“Myanmar has been completely deaf to our requests,” says UN secretary general Antonio Guterres

All is not well.
All is not well.
Image: Reuters/Rafael Marchante
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The number of Rohingya refugees pouring into Bangladesh since Aug. 25 is nearing 400,000, and UN secretary general Antonio Guterres seems exasperated.

“We are very much active in relation to the Rohingya crisis but unfortunately it has not been easy because the government of Myanmar until now has been completely deaf to our requests,” Guterres said on Sept. 15. “We are troubled.”

Reportedly driven from their villages in Myanmar by arson and genocidal attacks, some 391,000 refugees, mostly children, have crossed the border, according to the UN’s most recent estimates. A week ago that figure stood at 270,000.

“In the last 24 hours alone, 10,000 people reportedly crossed into Bangladesh,” the secretary general’s spokesperson said yesterday (Sept. 15). “Combined with those who fled during the last round of violence in Rakhine State last October, it is estimated that some 40% of the total Rohingya population living in Rakhine state have now fled into Bangladesh.”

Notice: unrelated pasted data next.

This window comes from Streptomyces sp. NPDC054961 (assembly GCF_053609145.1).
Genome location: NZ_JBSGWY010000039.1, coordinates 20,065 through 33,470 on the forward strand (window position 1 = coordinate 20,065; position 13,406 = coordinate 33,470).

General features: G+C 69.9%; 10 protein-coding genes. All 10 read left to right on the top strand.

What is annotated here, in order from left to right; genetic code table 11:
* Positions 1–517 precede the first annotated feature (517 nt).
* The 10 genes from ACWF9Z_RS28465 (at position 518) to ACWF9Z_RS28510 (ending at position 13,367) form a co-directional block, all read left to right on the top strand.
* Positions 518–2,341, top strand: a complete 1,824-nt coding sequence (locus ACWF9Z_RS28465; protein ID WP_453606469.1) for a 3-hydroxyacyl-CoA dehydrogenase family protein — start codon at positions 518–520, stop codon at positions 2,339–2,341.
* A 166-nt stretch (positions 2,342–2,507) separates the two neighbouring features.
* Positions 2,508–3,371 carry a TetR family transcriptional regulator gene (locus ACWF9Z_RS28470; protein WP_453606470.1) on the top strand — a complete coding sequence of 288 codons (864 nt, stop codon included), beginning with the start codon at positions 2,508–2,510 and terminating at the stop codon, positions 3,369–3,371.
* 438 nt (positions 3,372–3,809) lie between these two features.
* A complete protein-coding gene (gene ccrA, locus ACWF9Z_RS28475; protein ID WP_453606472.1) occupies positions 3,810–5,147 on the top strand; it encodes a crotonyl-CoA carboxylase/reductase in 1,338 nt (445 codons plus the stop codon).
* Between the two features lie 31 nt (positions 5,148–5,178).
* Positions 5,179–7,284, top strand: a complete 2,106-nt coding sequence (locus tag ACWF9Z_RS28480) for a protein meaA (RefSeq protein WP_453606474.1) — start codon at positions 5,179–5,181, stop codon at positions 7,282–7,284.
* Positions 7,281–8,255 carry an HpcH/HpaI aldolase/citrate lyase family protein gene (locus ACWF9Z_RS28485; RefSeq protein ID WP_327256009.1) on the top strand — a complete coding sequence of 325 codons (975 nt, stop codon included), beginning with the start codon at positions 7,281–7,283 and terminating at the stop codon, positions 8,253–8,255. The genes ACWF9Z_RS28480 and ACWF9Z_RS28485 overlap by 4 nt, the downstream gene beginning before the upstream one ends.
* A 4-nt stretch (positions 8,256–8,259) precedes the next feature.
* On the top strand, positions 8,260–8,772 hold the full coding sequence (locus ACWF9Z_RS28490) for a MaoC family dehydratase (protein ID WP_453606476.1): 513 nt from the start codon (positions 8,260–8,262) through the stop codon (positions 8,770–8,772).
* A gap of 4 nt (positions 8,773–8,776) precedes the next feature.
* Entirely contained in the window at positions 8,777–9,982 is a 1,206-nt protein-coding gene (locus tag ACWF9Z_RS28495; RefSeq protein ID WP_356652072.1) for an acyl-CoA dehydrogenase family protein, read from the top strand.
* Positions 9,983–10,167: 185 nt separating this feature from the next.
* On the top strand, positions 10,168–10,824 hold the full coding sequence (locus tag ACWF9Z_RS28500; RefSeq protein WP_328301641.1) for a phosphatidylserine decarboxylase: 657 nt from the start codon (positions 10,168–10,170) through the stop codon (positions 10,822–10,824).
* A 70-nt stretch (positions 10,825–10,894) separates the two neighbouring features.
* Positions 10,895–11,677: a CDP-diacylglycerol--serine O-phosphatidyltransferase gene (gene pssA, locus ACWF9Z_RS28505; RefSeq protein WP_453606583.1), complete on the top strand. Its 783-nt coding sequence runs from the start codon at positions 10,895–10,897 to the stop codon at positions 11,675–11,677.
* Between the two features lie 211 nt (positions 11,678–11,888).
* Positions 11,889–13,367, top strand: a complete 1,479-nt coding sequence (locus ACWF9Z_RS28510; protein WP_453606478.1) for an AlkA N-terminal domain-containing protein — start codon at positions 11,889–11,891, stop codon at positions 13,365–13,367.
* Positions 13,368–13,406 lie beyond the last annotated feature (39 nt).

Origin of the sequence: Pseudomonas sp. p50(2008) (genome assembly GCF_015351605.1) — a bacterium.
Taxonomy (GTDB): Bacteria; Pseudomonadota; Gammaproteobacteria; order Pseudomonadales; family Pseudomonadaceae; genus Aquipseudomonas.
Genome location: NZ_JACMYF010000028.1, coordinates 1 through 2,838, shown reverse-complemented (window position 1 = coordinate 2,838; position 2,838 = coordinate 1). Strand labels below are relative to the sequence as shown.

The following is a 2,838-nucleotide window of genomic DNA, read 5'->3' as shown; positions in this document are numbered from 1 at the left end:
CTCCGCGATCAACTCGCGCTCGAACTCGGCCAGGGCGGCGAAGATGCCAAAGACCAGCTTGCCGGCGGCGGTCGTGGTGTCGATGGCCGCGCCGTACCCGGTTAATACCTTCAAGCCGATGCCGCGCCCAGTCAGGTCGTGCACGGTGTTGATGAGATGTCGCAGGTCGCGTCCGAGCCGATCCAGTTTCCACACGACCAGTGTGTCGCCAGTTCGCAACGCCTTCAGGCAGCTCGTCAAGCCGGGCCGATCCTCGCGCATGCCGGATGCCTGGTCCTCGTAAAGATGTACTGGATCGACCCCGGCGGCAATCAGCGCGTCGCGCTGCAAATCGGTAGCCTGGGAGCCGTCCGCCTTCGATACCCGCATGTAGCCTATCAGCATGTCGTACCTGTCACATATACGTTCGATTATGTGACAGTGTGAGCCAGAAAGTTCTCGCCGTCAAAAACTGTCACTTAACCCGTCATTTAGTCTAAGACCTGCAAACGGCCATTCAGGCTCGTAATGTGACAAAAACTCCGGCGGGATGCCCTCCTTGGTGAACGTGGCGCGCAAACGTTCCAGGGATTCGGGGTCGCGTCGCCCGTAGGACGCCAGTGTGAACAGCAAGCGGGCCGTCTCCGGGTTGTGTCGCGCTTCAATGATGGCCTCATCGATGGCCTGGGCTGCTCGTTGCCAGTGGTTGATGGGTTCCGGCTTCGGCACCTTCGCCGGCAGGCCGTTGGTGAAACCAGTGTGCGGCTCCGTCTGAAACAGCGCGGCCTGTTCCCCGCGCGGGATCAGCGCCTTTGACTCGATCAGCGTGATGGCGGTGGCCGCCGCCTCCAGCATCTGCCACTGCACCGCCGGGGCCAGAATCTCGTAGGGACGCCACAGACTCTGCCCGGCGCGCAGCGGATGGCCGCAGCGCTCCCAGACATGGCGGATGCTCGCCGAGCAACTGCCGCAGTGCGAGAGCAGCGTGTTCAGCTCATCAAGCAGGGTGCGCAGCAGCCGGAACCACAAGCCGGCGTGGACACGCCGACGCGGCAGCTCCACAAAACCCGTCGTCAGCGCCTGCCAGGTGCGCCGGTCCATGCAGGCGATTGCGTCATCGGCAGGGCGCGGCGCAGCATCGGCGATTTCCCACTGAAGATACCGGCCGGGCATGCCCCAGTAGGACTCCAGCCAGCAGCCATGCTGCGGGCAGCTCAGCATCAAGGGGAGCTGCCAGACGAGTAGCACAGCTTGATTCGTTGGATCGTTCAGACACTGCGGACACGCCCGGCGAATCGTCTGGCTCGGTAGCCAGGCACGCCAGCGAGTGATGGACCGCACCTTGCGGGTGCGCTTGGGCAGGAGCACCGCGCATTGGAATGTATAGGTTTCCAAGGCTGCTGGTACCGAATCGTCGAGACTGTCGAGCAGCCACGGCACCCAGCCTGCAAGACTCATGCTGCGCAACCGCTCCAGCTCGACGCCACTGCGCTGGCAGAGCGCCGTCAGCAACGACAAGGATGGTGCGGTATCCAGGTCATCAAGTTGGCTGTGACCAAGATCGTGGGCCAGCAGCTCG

Myanmar’s state counsellor and de-facto leader Aung San Suu Kyi, a Nobel Peace Prize-winner, has been sharply criticized for turning a blind eye to ethnic violence. The Rohingya are a Muslim minority in Myanmar’s northern Rakhine state.

Despite mounting numbers of Rohingya refugees—and Guterres’s own direct involvement—the UN has been unable to get its act together and pressure Myanmar’s government to end the violence. The UN security council met on Sept. 13 to discuss the Rohingya crisis in a closed-door session, but to little effect. Riven by internal divisions, with China and Russia understood to be backing Myanmar, the security council issued a rebuke to Myanmar that even its own members concurred wasn’t strong enough.

Guterres, a Portugese diplomat and politician who took the corner office at the UN in January, has taken the unusual step of writing what he described to be the first official letter to the UN security council to seek its attention on an issue in nearly three decades. He has also spoken to Suu Kyi “several times” in recent weeks, he said at a press briefing on Sept. 13.